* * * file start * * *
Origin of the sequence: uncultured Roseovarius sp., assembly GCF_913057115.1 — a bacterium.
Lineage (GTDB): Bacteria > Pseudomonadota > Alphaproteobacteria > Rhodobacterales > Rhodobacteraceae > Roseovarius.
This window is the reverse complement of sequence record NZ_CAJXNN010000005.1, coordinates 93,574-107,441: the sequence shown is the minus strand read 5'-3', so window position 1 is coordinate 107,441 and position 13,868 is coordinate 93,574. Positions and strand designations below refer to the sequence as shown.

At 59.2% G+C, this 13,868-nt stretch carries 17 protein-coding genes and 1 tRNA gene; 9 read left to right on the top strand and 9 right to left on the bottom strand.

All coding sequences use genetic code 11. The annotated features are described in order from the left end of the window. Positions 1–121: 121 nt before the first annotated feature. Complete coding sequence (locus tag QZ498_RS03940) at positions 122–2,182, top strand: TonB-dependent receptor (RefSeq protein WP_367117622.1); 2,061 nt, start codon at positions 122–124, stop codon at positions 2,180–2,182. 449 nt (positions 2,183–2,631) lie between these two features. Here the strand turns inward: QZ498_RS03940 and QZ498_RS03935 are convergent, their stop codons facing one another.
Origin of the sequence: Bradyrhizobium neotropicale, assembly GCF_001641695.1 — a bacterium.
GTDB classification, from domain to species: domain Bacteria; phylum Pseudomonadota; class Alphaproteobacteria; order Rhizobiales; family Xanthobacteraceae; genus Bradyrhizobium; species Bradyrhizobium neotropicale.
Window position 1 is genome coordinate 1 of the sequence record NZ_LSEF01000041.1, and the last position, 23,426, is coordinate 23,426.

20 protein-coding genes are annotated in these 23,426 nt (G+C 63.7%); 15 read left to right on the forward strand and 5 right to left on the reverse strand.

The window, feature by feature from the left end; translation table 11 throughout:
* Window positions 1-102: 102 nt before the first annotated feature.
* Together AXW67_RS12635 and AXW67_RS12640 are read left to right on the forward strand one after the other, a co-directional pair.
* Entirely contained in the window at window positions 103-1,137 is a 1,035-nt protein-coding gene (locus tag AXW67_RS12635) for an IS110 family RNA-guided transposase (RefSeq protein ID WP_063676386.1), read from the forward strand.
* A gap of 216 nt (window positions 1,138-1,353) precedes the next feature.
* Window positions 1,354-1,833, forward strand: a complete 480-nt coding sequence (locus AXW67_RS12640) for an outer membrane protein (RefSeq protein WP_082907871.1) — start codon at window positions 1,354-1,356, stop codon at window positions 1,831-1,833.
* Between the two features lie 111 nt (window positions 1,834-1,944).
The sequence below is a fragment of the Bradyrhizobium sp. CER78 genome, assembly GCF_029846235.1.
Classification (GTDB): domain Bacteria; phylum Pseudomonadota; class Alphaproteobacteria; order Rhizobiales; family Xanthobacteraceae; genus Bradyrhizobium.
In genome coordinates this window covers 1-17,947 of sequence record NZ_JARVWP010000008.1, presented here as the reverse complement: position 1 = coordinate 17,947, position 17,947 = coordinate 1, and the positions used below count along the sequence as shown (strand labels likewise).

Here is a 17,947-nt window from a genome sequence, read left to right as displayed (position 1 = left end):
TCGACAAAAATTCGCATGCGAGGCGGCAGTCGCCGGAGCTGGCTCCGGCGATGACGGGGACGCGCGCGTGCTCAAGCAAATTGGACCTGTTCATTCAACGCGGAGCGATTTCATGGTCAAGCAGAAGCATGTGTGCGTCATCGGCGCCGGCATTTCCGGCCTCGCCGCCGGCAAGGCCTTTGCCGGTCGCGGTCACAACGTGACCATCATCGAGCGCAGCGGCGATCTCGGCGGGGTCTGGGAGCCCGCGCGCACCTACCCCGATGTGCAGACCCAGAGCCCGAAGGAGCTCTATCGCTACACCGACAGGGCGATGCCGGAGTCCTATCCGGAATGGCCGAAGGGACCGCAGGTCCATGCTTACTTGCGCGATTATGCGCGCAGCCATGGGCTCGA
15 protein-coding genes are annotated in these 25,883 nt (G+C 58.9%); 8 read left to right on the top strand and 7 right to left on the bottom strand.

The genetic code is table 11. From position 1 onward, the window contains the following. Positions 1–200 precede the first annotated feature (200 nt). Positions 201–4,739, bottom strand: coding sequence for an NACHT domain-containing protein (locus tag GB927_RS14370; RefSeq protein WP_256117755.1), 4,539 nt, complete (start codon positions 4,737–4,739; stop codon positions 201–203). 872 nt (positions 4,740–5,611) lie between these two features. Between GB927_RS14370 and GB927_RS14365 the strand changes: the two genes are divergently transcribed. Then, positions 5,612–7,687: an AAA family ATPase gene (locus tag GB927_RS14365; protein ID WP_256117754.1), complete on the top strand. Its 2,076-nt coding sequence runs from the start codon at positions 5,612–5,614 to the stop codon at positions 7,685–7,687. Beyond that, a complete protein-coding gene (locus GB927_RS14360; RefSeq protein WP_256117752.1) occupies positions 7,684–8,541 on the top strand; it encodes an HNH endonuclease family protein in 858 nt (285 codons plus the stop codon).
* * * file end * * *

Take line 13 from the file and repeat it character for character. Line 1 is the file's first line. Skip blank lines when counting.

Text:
* Entirely contained in the window at window positions 103-1,137 is a 1,035-nt protein-coding gene (locus tag AXW67_RS12635) for an IS110 family RNA-guided transposase (RefSeq protein ID WP_063676386.1), read from the forward strand.